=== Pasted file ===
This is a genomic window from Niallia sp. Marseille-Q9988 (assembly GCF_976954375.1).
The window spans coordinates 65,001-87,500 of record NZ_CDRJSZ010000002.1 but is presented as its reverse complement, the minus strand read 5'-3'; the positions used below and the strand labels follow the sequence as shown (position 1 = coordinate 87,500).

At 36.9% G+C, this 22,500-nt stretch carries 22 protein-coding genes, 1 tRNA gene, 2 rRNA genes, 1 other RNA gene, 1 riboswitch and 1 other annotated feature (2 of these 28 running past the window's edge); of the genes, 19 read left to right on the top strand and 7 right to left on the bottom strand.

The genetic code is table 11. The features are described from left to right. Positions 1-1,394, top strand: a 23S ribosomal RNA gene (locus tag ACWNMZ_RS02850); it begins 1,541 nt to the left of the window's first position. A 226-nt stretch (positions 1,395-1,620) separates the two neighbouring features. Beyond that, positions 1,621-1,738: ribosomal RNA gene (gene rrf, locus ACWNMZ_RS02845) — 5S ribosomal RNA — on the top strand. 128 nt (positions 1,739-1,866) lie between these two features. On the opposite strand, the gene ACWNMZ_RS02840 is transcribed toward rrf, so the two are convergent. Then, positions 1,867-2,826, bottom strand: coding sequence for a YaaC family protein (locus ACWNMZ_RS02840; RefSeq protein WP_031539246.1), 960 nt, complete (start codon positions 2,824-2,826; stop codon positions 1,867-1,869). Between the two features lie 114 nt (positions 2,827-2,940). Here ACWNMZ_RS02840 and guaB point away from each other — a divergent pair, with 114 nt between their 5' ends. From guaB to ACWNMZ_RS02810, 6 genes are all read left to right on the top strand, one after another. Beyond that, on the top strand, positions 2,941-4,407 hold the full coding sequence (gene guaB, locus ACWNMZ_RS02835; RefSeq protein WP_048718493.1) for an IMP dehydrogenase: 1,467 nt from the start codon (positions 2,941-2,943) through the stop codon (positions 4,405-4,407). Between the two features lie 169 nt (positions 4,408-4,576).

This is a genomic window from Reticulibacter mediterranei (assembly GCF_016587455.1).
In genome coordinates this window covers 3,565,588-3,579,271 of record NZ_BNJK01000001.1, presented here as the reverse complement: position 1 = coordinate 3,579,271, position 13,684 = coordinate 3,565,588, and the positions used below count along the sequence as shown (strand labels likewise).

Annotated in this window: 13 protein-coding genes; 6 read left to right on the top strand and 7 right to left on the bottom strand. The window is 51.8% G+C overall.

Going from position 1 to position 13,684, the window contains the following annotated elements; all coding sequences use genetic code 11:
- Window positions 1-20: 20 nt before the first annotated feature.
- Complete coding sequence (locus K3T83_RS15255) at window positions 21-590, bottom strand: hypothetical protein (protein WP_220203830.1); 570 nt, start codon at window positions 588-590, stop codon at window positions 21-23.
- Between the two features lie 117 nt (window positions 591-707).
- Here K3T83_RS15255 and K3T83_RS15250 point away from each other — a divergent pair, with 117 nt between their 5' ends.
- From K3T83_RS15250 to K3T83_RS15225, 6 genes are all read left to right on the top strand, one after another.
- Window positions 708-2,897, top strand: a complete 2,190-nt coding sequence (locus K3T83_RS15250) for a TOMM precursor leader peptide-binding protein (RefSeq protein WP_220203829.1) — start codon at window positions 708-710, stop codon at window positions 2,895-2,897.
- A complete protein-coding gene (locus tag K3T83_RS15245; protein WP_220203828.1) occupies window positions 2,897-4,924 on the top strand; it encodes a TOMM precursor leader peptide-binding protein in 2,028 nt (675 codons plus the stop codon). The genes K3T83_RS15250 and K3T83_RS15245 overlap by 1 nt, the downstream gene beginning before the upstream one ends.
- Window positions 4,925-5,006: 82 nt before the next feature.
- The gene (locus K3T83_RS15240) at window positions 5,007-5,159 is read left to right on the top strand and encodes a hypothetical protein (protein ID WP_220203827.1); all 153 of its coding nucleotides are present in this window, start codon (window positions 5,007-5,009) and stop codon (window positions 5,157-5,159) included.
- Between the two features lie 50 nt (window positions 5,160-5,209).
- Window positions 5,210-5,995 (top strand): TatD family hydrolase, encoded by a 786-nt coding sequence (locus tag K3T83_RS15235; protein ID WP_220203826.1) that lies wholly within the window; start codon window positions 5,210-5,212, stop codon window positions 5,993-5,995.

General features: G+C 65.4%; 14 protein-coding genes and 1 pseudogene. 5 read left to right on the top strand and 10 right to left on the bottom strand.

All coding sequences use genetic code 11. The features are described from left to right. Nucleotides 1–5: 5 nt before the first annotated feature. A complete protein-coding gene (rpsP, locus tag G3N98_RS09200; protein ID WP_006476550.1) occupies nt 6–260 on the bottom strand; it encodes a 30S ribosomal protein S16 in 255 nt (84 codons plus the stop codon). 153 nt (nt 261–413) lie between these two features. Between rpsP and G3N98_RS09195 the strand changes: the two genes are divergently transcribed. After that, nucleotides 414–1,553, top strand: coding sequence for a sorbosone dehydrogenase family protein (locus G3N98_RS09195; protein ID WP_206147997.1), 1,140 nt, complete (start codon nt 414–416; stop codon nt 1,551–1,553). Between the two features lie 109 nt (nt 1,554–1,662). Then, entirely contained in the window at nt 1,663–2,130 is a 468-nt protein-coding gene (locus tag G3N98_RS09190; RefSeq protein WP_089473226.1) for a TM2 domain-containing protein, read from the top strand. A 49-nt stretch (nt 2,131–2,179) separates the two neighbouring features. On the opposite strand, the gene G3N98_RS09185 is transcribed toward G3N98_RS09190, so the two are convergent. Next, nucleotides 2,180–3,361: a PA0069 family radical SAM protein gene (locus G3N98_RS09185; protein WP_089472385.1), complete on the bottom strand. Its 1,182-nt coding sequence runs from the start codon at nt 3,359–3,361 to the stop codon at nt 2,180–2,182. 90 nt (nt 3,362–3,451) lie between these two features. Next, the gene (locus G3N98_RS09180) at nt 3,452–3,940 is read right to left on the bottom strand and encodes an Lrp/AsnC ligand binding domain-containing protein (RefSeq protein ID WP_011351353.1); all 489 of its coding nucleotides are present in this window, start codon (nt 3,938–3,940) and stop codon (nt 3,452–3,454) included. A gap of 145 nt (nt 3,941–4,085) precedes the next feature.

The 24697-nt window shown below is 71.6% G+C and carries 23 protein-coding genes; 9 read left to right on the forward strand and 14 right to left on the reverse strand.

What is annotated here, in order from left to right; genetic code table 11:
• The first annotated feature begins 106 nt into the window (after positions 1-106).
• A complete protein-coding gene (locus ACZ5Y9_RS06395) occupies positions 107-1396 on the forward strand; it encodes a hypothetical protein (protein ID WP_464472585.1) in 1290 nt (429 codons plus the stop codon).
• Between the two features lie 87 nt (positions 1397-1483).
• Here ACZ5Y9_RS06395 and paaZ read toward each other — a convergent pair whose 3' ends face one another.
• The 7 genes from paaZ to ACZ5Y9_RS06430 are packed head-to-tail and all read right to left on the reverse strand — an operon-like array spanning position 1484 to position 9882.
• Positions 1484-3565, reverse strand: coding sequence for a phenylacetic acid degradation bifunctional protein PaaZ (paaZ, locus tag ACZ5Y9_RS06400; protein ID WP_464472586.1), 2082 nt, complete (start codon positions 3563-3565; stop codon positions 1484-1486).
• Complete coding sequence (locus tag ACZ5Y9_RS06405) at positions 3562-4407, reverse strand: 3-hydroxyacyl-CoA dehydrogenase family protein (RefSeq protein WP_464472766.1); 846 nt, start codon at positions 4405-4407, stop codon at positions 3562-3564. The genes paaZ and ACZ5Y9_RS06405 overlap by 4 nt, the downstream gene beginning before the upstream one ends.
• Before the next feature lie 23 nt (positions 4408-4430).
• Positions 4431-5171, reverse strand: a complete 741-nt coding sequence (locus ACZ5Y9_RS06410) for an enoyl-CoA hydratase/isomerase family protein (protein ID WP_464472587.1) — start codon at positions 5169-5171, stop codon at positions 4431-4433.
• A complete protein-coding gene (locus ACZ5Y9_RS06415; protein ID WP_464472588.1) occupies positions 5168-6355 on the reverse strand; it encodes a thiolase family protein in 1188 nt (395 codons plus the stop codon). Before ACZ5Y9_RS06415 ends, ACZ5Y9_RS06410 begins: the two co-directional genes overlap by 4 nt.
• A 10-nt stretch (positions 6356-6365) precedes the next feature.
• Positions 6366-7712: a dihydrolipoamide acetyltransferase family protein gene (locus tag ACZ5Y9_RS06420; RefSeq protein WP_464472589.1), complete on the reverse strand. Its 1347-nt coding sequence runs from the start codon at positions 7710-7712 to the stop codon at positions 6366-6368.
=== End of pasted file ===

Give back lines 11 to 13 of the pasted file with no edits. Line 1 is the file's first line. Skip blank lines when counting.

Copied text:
- Between the two features lie 117 nt (window positions 591-707).
- Here K3T83_RS15255 and K3T83_RS15250 point away from each other — a divergent pair, with 117 nt between their 5' ends.
- From K3T83_RS15250 to K3T83_RS15225, 6 genes are all read left to right on the top strand, one after another.